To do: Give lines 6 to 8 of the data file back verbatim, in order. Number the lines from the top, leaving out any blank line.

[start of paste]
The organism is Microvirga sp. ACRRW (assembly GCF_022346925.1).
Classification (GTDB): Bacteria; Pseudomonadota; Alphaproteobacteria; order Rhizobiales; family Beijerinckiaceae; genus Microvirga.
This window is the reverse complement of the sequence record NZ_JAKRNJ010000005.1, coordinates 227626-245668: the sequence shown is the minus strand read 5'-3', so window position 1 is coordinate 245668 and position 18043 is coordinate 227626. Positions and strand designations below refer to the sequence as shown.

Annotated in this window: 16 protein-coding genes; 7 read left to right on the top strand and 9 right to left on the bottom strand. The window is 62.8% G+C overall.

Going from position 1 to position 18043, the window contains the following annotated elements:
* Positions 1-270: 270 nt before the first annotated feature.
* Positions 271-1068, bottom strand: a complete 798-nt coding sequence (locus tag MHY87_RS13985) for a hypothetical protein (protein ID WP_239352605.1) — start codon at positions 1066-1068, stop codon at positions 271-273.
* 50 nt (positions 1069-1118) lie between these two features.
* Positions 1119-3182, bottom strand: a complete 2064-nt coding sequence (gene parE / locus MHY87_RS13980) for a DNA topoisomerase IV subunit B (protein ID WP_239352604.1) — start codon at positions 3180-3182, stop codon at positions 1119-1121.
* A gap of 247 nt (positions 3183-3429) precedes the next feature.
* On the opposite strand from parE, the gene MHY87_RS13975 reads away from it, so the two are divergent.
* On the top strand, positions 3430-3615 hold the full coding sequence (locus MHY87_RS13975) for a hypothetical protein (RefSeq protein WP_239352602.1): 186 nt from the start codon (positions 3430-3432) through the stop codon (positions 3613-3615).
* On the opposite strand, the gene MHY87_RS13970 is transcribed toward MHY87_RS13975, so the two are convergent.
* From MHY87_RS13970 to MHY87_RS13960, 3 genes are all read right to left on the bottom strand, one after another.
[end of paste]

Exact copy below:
* Positions 1-270: 270 nt before the first annotated feature.
* Positions 271-1068, bottom strand: a complete 798-nt coding sequence (locus tag MHY87_RS13985) for a hypothetical protein (protein ID WP_239352605.1) — start codon at positions 1066-1068, stop codon at positions 271-273.
* 50 nt (positions 1069-1118) lie between these two features.